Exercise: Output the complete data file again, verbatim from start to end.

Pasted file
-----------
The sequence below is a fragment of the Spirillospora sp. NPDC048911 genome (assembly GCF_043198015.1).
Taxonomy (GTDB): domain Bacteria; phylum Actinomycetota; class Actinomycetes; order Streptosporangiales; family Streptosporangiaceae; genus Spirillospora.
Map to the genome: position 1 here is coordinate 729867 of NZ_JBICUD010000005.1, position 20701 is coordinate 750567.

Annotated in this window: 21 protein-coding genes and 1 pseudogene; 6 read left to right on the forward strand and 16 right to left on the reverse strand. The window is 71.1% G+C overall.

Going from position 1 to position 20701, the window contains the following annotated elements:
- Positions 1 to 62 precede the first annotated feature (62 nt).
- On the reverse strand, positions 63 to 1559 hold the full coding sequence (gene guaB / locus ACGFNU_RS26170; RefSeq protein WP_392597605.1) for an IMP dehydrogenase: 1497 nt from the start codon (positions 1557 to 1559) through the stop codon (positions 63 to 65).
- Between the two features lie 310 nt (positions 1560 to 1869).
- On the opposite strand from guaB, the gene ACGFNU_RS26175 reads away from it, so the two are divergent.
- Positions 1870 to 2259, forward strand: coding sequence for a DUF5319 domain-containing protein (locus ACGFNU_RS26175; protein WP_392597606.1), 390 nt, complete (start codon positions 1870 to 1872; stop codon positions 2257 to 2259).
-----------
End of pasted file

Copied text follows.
The sequence below is a fragment of the Spirillospora sp. NPDC048911 genome (assembly GCF_043198015.1).
Taxonomy (GTDB): domain Bacteria; phylum Actinomycetota; class Actinomycetes; order Streptosporangiales; family Streptosporangiaceae; genus Spirillospora.
Map to the genome: position 1 here is coordinate 729867 of NZ_JBICUD010000005.1, position 20701 is coordinate 750567.

Annotated in this window: 21 protein-coding genes and 1 pseudogene; 6 read left to right on the forward strand and 16 right to left on the reverse strand. The window is 71.1% G+C overall.

Going from position 1 to position 20701, the window contains the following annotated elements:
- Positions 1 to 62 precede the first annotated feature (62 nt).
- On the reverse strand, positions 63 to 1559 hold the full coding sequence (gene guaB / locus ACGFNU_RS26170; RefSeq protein WP_392597605.1) for an IMP dehydrogenase: 1497 nt from the start codon (positions 1557 to 1559) through the stop codon (positions 63 to 65).
- Between the two features lie 310 nt (positions 1560 to 1869).
- On the opposite strand from guaB, the gene ACGFNU_RS26175 reads away from it, so the two are divergent.
- Positions 1870 to 2259, forward strand: coding sequence for a DUF5319 domain-containing protein (locus ACGFNU_RS26175; protein WP_392597606.1), 390 nt, complete (start codon positions 1870 to 1872; stop codon positions 2257 to 2259).